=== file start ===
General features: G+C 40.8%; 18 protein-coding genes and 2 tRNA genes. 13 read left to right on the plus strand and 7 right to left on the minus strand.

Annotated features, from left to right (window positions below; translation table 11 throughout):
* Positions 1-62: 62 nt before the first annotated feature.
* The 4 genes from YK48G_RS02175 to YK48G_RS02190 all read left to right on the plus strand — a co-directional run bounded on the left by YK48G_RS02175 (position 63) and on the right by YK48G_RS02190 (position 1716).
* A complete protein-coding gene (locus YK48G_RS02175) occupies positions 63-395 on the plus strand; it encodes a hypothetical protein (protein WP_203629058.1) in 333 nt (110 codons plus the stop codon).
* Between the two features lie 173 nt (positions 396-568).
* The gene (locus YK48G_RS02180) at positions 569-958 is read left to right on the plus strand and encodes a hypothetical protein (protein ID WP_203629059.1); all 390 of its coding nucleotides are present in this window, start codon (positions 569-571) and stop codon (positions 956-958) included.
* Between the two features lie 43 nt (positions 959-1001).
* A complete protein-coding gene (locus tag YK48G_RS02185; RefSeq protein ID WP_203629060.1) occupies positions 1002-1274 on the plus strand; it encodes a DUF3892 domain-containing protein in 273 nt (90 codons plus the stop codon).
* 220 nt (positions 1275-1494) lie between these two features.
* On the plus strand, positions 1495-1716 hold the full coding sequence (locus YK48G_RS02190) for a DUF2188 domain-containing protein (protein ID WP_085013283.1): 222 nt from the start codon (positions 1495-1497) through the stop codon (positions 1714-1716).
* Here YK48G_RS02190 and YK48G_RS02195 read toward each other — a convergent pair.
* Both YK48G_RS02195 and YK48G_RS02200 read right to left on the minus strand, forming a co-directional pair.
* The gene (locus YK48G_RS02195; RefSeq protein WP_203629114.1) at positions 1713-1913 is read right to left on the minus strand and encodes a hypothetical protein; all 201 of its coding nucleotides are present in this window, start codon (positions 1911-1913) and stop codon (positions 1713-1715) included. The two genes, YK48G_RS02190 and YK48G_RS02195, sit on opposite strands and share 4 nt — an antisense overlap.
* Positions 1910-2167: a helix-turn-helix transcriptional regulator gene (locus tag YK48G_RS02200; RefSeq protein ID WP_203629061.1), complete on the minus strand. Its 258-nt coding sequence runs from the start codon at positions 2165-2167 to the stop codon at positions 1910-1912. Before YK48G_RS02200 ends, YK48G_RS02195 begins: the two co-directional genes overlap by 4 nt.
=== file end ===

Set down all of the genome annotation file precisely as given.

General features: G+C 40.8%; 18 protein-coding genes and 2 tRNA genes. 13 read left to right on the plus strand and 7 right to left on the minus strand.

Annotated features, from left to right (window positions below; translation table 11 throughout):
* Positions 1-62: 62 nt before the first annotated feature.
* The 4 genes from YK48G_RS02175 to YK48G_RS02190 all read left to right on the plus strand — a co-directional run bounded on the left by YK48G_RS02175 (position 63) and on the right by YK48G_RS02190 (position 1716).
* A complete protein-coding gene (locus YK48G_RS02175) occupies positions 63-395 on the plus strand; it encodes a hypothetical protein (protein WP_203629058.1) in 333 nt (110 codons plus the stop codon).
* Between the two features lie 173 nt (positions 396-568).
* The gene (locus YK48G_RS02180) at positions 569-958 is read left to right on the plus strand and encodes a hypothetical protein (protein ID WP_203629059.1); all 390 of its coding nucleotides are present in this window, start codon (positions 569-571) and stop codon (positions 956-958) included.
* Between the two features lie 43 nt (positions 959-1001).
* A complete protein-coding gene (locus tag YK48G_RS02185; RefSeq protein ID WP_203629060.1) occupies positions 1002-1274 on the plus strand; it encodes a DUF3892 domain-containing protein in 273 nt (90 codons plus the stop codon).
* 220 nt (positions 1275-1494) lie between these two features.
* On the plus strand, positions 1495-1716 hold the full coding sequence (locus YK48G_RS02190) for a DUF2188 domain-containing protein (protein ID WP_085013283.1): 222 nt from the start codon (positions 1495-1497) through the stop codon (positions 1714-1716).
* Here YK48G_RS02190 and YK48G_RS02195 read toward each other — a convergent pair.
* Both YK48G_RS02195 and YK48G_RS02200 read right to left on the minus strand, forming a co-directional pair.
* The gene (locus YK48G_RS02195; RefSeq protein WP_203629114.1) at positions 1713-1913 is read right to left on the minus strand and encodes a hypothetical protein; all 201 of its coding nucleotides are present in this window, start codon (positions 1911-1913) and stop codon (positions 1713-1715) included. The two genes, YK48G_RS02190 and YK48G_RS02195, sit on opposite strands and share 4 nt — an antisense overlap.
* Positions 1910-2167: a helix-turn-helix transcriptional regulator gene (locus tag YK48G_RS02200; RefSeq protein ID WP_203629061.1), complete on the minus strand. Its 258-nt coding sequence runs from the start codon at positions 2165-2167 to the stop codon at positions 1910-1912. Before YK48G_RS02200 ends, YK48G_RS02195 begins: the two co-directional genes overlap by 4 nt.